The upcoming section Set up static web page resources -- Images, CSS, JavaScript -- has more details

Host/site qualifier Requests for all hosts/sites are accepted for processing It's necessary to qualify for which hosts/sites a project can handle requests. If a site/host is not qualified, all requests are denied. (See the 'Define ALLOWED_HOSTS' sub-section in this section for more details)

As you can see in table 5-1, the changes enforced by changing DEBUG=True to DEBUG=False in are intended for publicly accessible applications (i.e. production environments). You may not like the hassle of adapting to these changes, but they are enforced to maintain a heightened level of security and maintain high performance on all Django projects that run in the real world.


By default, the ALLOWED_HOSTS variable in is empty. The purpose of ALLOWED_HOSTS is to validate a request's HTTP Host header. Validation is done to prevent rogue users from sending fake HTTP Host headers that can potentially poison caches and password reset emails with links to malicious hosts. Since this issue can only present itself under an uncontrolled user environment (i.e. public/production servers), this validation is only done when DEBUG=False.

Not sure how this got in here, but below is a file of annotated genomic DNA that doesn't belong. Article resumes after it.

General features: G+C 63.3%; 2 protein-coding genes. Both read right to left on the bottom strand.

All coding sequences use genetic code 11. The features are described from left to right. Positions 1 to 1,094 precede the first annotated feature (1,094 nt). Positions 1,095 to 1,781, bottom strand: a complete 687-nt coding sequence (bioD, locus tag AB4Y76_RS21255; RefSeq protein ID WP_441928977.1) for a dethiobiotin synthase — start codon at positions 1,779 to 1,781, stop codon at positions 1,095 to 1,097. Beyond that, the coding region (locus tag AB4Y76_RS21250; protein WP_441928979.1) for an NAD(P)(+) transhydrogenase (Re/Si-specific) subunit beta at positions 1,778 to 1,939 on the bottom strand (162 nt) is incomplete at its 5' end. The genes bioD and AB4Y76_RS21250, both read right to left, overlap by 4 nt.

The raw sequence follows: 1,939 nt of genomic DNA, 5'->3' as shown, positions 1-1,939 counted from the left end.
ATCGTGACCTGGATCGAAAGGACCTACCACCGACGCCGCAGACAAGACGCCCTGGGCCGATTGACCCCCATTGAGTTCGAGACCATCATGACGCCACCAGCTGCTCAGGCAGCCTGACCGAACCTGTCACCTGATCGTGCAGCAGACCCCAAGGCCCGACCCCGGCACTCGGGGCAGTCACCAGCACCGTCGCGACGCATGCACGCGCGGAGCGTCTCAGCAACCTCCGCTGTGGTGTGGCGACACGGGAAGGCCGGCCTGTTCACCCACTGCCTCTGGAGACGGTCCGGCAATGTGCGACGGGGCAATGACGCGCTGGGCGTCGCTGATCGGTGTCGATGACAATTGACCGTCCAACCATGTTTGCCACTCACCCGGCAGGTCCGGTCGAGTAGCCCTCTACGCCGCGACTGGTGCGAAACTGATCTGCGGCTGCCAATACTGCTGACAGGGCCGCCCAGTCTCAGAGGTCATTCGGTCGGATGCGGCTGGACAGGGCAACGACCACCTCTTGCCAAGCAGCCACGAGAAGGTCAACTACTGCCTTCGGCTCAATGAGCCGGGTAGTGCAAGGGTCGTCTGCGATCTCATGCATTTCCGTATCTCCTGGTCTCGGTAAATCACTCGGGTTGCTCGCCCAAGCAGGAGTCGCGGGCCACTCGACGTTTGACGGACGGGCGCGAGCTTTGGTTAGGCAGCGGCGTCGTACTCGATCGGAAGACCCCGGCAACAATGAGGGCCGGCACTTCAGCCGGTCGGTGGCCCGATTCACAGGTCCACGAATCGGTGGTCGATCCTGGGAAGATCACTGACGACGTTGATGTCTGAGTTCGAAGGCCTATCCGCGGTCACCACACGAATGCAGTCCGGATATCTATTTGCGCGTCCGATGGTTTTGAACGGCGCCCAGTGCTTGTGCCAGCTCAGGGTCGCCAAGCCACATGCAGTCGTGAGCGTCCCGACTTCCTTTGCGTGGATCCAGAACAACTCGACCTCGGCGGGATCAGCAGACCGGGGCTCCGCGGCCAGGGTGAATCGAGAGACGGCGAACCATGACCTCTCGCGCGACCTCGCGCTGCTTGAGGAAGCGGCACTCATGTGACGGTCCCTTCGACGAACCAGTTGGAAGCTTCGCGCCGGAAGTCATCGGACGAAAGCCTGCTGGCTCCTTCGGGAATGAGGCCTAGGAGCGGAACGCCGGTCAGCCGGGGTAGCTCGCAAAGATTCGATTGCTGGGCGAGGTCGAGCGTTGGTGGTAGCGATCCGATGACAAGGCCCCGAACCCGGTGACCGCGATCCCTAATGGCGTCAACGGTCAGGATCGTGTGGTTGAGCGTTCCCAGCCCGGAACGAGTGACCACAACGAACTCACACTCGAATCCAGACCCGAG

If you switch to DEBUG=False and ALLOWED_HOSTS is left empty, Django refuses to serve requests and instead responds with HTTP 400 bad request pages, since it can't validate incoming HTTP Host headers. Listing 5-1 illustrates a sample definition of ALLOWED_HOSTS.

Listing 5-1 Django ALLOWED_HOSTS definition


As you can see in listing 5-1, the ALLOWED_HOSTS value is a list of strings. In this case it defines two host domains, that allow to act as an alias of The leading .(dot) for each domain indicates a sub-domain is also an allowed host domain (e.g. or is valid for

If you want to accept a single and fully qualified domain (FQDN) you would define ALLOWED_HOSTS=[''], which would only accept requests with an HTTP Host In a similar fashion, if you want to bypass this security feature and accept any HTTP host value in a request -- which I don't recommend, see below -- you can define ALLOWED_HOSTS=['*'], where '*' represents a wild-card to accept any HTTP host value.

Caution Although setting ALLOWED_HOSTS=['*'] offers a quick solution, doing so raises the possibility of the rare, but possible, security vulnerability: HTTP host header attack[1].

Be careful with the SECRET_KEY value

The SECRET_KEY value in is another security related variable like ALLOWED_HOSTS. However, unlike ALLOWED_HOSTS, SECRET_KEY is assigned a default value and a very long value at that (e.g. 'django-insecure-3*w@re!%88p%w%+-3^g_z=pna5zot51cfjt4t^!6=u7sp7qo1!').

The purpose of the SECRET_KEY value is to digitally sign certain data structures that are sensitive to tampering. Specifically, Django by default uses the SECRET_KEY on sensitive data structures like session identifiers, cookies and password reset tokens. But you can rely on the SECRET_KEY value to cryptographically protect any sensitive data structure in a Django project[2].